TrekDesk has reported over the years on numerous studies that have shown the positive impact of walking on cognition and overall physical/mental health however a new study available for review in the US National Library of Medicine  sheds light on the potential health risks brought about by inactivity and its deleterious effect on the cellular structure of the brain.

Scientists at Wayne State University’s School of Medicine, in conjunction with other institutions, studied the effects of sedentary behavior on the brain structure of lab rats. The study uncovered profound implications that may help to explain health risks that impact the body’s circulatory system. 

In the past two decades scientists have learned of “neural plasticity”, the brains ability to adapt and change based upon outside stimuli and behaviors. Exercise has been shown repeatedly over the years to increase cognitive abilities and improve overall neurological health but little has been uncovered regarding the brain shaping consequences of inactivity.

The study pared active rats (averaging 3 miles per day on running wheels) against sedentary rats confined to cages with no outlet for activity. After a three month period their brains were studied with a special dye that revealed patterns in particular neurons. Specifically the scientists analyzed a region of the brain known as the rostral ventrolateral medulla (RVM) which commands the sympathetic nervous system in both animals and humans. This region is essential in controlling blood pressure through the regulation of blood vessel constriction.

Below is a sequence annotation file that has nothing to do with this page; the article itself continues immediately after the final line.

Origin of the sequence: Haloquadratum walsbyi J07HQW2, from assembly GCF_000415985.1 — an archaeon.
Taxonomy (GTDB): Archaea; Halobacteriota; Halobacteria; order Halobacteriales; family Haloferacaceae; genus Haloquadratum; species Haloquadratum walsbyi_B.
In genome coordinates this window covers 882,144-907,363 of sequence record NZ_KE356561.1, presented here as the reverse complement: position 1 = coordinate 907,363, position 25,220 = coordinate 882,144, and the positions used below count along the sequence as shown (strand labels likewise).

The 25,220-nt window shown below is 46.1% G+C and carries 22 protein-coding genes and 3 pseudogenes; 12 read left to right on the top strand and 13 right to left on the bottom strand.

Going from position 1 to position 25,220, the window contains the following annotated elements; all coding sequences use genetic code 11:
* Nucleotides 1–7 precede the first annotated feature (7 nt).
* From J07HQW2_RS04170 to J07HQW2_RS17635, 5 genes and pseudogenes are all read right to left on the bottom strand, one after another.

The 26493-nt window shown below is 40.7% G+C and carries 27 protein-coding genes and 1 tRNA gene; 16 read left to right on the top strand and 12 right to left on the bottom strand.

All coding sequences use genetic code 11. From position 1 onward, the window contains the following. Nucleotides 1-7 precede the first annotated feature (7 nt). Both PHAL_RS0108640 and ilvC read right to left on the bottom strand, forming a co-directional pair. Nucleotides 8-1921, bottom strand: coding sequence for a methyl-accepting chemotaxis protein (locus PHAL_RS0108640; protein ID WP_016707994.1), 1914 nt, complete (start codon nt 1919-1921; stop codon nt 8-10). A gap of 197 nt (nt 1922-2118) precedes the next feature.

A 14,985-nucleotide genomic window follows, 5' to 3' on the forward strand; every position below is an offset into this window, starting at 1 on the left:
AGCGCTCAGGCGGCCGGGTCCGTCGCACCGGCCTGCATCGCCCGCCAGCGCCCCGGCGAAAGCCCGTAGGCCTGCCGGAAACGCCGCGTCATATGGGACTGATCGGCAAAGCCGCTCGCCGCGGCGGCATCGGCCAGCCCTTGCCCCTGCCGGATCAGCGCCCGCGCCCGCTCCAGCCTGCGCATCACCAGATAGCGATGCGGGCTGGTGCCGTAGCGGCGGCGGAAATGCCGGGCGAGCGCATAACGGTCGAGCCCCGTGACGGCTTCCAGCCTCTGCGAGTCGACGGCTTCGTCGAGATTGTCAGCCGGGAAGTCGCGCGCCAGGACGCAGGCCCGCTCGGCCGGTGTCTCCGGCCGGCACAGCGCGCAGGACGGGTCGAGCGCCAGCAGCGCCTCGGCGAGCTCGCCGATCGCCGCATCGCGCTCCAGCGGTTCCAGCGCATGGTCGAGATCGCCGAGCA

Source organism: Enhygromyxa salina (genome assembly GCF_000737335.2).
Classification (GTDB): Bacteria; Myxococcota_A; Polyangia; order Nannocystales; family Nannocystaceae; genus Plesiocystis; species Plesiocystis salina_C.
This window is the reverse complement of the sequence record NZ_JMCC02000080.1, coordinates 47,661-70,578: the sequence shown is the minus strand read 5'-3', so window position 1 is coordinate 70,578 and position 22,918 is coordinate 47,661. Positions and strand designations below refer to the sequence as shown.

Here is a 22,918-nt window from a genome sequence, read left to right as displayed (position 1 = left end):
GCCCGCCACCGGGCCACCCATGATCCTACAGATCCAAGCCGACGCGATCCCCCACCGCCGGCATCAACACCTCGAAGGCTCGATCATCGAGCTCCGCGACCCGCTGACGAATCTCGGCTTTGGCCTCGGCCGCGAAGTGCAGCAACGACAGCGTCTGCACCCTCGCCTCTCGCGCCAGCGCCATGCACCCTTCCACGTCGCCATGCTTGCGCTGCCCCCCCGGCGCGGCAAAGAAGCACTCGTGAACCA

Researchers understood from previous studies that over stimulation of this region of the brain is a direct contributor to heart disease; causing blood vessels in the heart to over or under constrict or to constrict too often. This faulty regulator has been shown to lead to high blood pressure and increased cardiovascular risks.

Studying the RVM of the rats the researches found significant differences in the shape of neurons between the two groups. The exercising rats maintained a normal shape to their neurons while the sedentary group developed aberrant branch like structures, theorized to increase sensitivity to stimuli that could interfere with the normal messaging ability of the neurons and affect the body’s overall nervous system. This, the scientist believe, could overload the sympathetic nervous system which in turn may be an underlying contributor to high blood pressure and cardiac disease.

Previous studies have shown that inactivity actually increases the number of fat cells the body produces by as much as 50%. This study further pinpoints the body’s perpetual interaction with exterior stimuli such as exercise and its effect at the cellular level. There are no shortcuts to health. It is imperative that we stay in motion during the day and scientists continue to prove this point in study after study. Engineering movement into our daily lives is a critical health challenge but one that must be addressed.

What Happens to an Inactive Brain and Body